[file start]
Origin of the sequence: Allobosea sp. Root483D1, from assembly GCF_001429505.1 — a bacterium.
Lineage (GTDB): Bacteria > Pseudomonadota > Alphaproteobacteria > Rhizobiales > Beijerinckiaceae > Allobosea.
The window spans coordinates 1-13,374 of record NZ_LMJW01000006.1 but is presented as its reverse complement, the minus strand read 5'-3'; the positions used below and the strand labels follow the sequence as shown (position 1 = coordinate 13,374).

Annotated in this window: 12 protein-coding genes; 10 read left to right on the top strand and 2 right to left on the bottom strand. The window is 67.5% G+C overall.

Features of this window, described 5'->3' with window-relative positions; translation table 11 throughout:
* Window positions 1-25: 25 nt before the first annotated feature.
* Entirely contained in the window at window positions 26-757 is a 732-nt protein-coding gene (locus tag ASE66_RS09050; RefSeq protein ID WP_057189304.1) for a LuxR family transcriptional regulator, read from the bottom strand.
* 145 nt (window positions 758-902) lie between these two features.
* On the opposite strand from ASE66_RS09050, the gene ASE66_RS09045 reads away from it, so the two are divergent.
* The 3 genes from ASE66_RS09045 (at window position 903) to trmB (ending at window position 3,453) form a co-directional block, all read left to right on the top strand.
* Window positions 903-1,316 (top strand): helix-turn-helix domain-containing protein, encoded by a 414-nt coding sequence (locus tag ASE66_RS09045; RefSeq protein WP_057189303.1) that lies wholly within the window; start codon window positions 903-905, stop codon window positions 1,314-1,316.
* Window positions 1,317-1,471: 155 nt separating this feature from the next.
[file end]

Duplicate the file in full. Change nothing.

Origin of the sequence: Allobosea sp. Root483D1, from assembly GCF_001429505.1 — a bacterium.
Lineage (GTDB): Bacteria > Pseudomonadota > Alphaproteobacteria > Rhizobiales > Beijerinckiaceae > Allobosea.
The window spans coordinates 1-13,374 of record NZ_LMJW01000006.1 but is presented as its reverse complement, the minus strand read 5'-3'; the positions used below and the strand labels follow the sequence as shown (position 1 = coordinate 13,374).

Annotated in this window: 12 protein-coding genes; 10 read left to right on the top strand and 2 right to left on the bottom strand. The window is 67.5% G+C overall.

Features of this window, described 5'->3' with window-relative positions; translation table 11 throughout:
* Window positions 1-25: 25 nt before the first annotated feature.
* Entirely contained in the window at window positions 26-757 is a 732-nt protein-coding gene (locus tag ASE66_RS09050; RefSeq protein ID WP_057189304.1) for a LuxR family transcriptional regulator, read from the bottom strand.
* 145 nt (window positions 758-902) lie between these two features.
* On the opposite strand from ASE66_RS09050, the gene ASE66_RS09045 reads away from it, so the two are divergent.
* The 3 genes from ASE66_RS09045 (at window position 903) to trmB (ending at window position 3,453) form a co-directional block, all read left to right on the top strand.
* Window positions 903-1,316 (top strand): helix-turn-helix domain-containing protein, encoded by a 414-nt coding sequence (locus tag ASE66_RS09045; RefSeq protein WP_057189303.1) that lies wholly within the window; start codon window positions 903-905, stop codon window positions 1,314-1,316.
* Window positions 1,317-1,471: 155 nt separating this feature from the next.